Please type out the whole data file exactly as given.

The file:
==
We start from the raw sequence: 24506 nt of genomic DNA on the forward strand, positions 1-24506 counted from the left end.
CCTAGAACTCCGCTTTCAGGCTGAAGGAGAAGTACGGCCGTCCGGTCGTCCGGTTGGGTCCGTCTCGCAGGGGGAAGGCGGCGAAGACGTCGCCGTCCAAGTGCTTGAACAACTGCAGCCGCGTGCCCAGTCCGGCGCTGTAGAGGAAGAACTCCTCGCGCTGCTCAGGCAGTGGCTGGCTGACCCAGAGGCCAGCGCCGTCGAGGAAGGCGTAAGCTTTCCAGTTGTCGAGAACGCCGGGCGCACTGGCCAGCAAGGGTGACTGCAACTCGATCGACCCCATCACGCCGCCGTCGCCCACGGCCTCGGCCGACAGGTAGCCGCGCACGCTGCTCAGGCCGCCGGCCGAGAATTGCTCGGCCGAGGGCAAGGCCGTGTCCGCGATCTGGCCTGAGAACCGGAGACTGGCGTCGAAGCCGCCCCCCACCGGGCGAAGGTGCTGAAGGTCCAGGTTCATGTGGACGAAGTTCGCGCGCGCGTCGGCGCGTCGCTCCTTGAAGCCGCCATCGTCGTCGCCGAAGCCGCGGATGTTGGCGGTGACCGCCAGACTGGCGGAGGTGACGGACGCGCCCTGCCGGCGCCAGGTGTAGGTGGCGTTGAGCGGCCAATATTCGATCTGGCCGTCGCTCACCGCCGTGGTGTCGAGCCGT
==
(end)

We start from the raw sequence: 24506 nt of genomic DNA on the forward strand, positions 1-24506 counted from the left end.
CCTAGAACTCCGCTTTCAGGCTGAAGGAGAAGTACGGCCGTCCGGTCGTCCGGTTGGGTCCGTCTCGCAGGGGGAAGGCGGCGAAGACGTCGCCGTCCAAGTGCTTGAACAACTGCAGCCGCGTGCCCAGTCCGGCGCTGTAGAGGAAGAACTCCTCGCGCTGCTCAGGCAGTGGCTGGCTGACCCAGAGGCCAGCGCCGTCGAGGAAGGCGTAAGCTTTCCAGTTGTCGAGAACGCCGGGCGCACTGGCCAGCAAGGGTGACTGCAACTCGATCGACCCCATCACGCCGCCGTCGCCCACGGCCTCGGCCGACAGGTAGCCGCGCACGCTGCTCAGGCCGCCGGCCGAGAATTGCTCGGCCGAGGGCAAGGCCGTGTCCGCGATCTGGCCTGAGAACCGGAGACTGGCGTCGAAGCCGCCCCCCACCGGGCGAAGGTGCTGAAGGTCCAGGTTCATGTGGACGAAGTTCGCGCGCGCGTCGGCGCGTCGCTCCTTGAAGCCGCCATCGTCGTCGCCGAAGCCGCGGATGTTGGCGGTGACCGCCAGACTGGCGGAGGTGACGGACGCGCCCTGCCGGCGCCAGGTGTAGGTGGCGTTGAGCGGCCAATATTCGATCTGGCCGTCGCTCACCGCCGTGGTGTCGAGCCGT